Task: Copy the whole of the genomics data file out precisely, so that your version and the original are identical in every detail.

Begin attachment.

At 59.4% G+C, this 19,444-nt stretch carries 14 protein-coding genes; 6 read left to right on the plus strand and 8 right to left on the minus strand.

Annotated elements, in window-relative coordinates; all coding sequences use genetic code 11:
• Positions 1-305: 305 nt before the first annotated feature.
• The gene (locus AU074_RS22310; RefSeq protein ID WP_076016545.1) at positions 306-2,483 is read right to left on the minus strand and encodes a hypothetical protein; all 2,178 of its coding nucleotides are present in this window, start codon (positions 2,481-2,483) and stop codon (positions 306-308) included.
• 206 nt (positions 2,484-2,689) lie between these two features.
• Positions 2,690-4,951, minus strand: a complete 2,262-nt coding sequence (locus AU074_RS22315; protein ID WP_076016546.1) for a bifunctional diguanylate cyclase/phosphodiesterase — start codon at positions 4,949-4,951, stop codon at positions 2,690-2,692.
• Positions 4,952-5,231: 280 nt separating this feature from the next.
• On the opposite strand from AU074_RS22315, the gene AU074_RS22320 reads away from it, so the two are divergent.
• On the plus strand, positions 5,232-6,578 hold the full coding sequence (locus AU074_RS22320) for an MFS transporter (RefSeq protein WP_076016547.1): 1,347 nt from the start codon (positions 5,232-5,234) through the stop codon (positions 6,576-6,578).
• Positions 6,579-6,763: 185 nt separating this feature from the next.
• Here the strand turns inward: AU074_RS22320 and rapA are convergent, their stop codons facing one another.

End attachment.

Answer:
At 59.4% G+C, this 19,444-nt stretch carries 14 protein-coding genes; 6 read left to right on the plus strand and 8 right to left on the minus strand.

Annotated elements, in window-relative coordinates; all coding sequences use genetic code 11:
• Positions 1-305: 305 nt before the first annotated feature.
• The gene (locus AU074_RS22310; RefSeq protein ID WP_076016545.1) at positions 306-2,483 is read right to left on the minus strand and encodes a hypothetical protein; all 2,178 of its coding nucleotides are present in this window, start codon (positions 2,481-2,483) and stop codon (positions 306-308) included.
• 206 nt (positions 2,484-2,689) lie between these two features.
• Positions 2,690-4,951, minus strand: a complete 2,262-nt coding sequence (locus AU074_RS22315; protein ID WP_076016546.1) for a bifunctional diguanylate cyclase/phosphodiesterase — start codon at positions 4,949-4,951, stop codon at positions 2,690-2,692.
• Positions 4,952-5,231: 280 nt separating this feature from the next.
• On the opposite strand from AU074_RS22315, the gene AU074_RS22320 reads away from it, so the two are divergent.
• On the plus strand, positions 5,232-6,578 hold the full coding sequence (locus AU074_RS22320) for an MFS transporter (RefSeq protein WP_076016547.1): 1,347 nt from the start codon (positions 5,232-5,234) through the stop codon (positions 6,576-6,578).
• Positions 6,579-6,763: 185 nt separating this feature from the next.
• Here the strand turns inward: AU074_RS22320 and rapA are convergent, their stop codons facing one another.